The DNS system is the system, which powers the Internet as we know it today - it is responsible for turning domain names to IP addresses and locating them on one of the millions of hosting servers. But the DNS system would have been just a concept without its physical representation - the DNS server.
DNS servers are organized in a hierarchical order and communicate with each other through private network protocols. The master DNS servers, known as root servers, store the whole database of the Internet domain names and their corresponding IP addresses. They are owned by various independent agencies based in the United States, Japan, the UK and Sweden. The other lower-level DNS servers maintain only parts of the total database of the domains/addresses and are owned by businesses or ISPs (Internet Server Providers). A DNS server can be any computer registered in the DNS system, running special DNS software, which helps it resolve domain names to their appropriate hosts. Each DNS server features a public IP address and includes a database of network names/addresses of other Internet hosts.
How do DNS Servers work?
The communication between users' computers and DNS servers is initiated as soon as you type a website address (domain name) into a web browser. Then the browser, acting as a DNS client, sends an immediate request to your ISP's DNS server(s), which search for the matching IP address in its/their database.
If no match is found, the DNS server automatically passes the request to another lower-level DNS server or even to a root server, if necessary. As soon as the matching domain name and IP address are located - the request’s response is transmitted back to your browser through the DNS server network. This process is called forward DNS, as opposed to reverse DNS, where the DNS server takes major part as well.
DNS server solutions
Each DNS server has to be powered by special software, designed to handle the specific DNS requests. There are several DNS solutions, both open-source and commercial.
If no match is found the DNS server automatically passes the request to another lower-level DNS server or even to a root server, if necessary. As soon as the matching domain name and IP address are located - the request's response is transmitted back to your browser through the DNS server network. This process is called forward DNS, as opposed to reverse DNS, where the DNS server takes major part as well. Today, the "bind" DNS server software is the most used one, present in almost every Unix distribution (Linux and MacOS), and powers most of the major DNS servers. It went through several major changes - BIND 4, BIND 8, and the current BIND 9. On most Unix-based machines, the bind daemon is referred to as "named", which stands for "name daemon". The bind software has also been ported for a Windows environment, but is still managed only via the command line.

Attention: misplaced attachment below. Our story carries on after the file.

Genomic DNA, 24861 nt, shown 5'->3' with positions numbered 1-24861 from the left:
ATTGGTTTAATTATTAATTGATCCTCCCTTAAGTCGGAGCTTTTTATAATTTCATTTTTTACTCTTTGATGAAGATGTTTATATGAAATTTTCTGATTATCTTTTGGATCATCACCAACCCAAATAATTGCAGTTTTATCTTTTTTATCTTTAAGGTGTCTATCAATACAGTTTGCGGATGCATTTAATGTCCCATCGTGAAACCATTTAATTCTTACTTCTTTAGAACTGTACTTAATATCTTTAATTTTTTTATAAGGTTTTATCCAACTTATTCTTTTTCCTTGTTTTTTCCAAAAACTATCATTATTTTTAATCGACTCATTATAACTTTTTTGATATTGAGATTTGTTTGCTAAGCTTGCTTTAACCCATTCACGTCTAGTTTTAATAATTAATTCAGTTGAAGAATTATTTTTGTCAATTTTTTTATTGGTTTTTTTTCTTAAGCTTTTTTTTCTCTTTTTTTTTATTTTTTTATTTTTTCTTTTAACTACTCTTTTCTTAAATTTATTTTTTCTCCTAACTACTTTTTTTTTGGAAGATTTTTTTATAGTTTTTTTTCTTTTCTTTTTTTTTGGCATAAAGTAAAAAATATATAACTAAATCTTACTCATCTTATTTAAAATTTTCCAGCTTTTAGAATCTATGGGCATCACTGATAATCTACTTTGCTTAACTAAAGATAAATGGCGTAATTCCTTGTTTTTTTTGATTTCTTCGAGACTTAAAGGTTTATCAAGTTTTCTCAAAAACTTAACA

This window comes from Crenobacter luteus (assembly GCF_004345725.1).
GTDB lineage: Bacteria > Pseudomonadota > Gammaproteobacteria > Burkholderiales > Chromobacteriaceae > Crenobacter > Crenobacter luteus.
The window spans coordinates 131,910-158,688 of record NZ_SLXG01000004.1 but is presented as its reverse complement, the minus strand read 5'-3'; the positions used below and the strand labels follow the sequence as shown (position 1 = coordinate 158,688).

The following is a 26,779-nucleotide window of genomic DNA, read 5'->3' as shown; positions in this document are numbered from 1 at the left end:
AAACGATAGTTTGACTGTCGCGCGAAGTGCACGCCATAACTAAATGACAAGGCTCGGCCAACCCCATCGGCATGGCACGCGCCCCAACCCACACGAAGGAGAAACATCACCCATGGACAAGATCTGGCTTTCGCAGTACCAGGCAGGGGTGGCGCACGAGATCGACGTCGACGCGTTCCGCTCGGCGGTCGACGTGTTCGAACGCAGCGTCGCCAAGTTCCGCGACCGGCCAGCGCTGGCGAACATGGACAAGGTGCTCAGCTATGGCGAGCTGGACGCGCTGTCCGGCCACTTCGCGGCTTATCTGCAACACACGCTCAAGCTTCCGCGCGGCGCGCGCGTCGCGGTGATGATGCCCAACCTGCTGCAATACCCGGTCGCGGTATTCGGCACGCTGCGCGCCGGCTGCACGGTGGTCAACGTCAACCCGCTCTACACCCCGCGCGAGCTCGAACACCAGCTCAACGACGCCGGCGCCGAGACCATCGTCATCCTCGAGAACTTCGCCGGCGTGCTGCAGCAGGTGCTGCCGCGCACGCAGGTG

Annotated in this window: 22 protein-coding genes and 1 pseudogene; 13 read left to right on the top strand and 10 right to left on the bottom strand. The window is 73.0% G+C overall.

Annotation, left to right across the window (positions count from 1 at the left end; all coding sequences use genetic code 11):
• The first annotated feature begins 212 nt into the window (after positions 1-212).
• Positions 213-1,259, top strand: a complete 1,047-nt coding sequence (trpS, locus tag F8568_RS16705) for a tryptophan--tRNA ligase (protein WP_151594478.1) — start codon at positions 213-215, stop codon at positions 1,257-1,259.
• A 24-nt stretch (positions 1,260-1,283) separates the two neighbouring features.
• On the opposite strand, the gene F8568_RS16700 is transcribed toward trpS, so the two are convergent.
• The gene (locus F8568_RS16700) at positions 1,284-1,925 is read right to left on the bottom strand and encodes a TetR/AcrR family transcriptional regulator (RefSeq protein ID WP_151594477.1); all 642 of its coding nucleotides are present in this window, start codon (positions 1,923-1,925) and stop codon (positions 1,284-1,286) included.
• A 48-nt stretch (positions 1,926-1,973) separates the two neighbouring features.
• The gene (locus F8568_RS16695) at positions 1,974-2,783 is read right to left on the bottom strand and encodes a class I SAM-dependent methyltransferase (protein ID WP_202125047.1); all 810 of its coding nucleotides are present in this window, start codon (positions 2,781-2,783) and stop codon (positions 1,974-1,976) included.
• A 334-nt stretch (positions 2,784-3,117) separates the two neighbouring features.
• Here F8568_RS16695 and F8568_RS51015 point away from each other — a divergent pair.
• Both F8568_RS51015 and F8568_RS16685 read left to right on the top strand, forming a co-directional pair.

The BIND 9 release marked the integration of DNSSEC and TSIG in an attempt to improve the security and also the support for IPv6 IP addresses.
The Microsoft DNS server is the 4th ranking DNS solution, right behind the three BIND versions - BIND4, BIND8, and BIND9. It is implemented in the Microsoft Windows Server OS. It was originally based on BIND 4, but has evolved since its initial release in 1996, when it was bundled as a test release in Windows NT 4.0.
One of the major flaws of the Microsoft DNS server is its inability to handle wild card DNS settings. For a long time it was also susceptible to DNS cache poisoning attacks, which was finally addressed in the Windows Server 2003 OS. The Microsoft DNS server still offers only partial support for the DNSSEC protocols.
Djbdns is a very popular open-source DNS server solution. It was created by a single author, D.J. Bernstein, and was considered one of the most secure DNS server solutions, with a price of $1000 for anyone who discovers a security hole.
Djbdns has a modular structure, which has helped reduce the main source code and thus - the complexity of its daemon.
Dnsmasq is a DNS solution, designed for small networks. It provides a DNS forwarder and a DHCP server, and supports both IPv4 and IPv6. It can also be used as an IPv4-to-IPv6 and IPv6-to-IPv4 converter.
Dnsmasq is included in most of the popular Linux distributions and also has ports for FreeBSD, OpenBSD and NetBSD. It is also shipped with most of the Linksys wireless routers.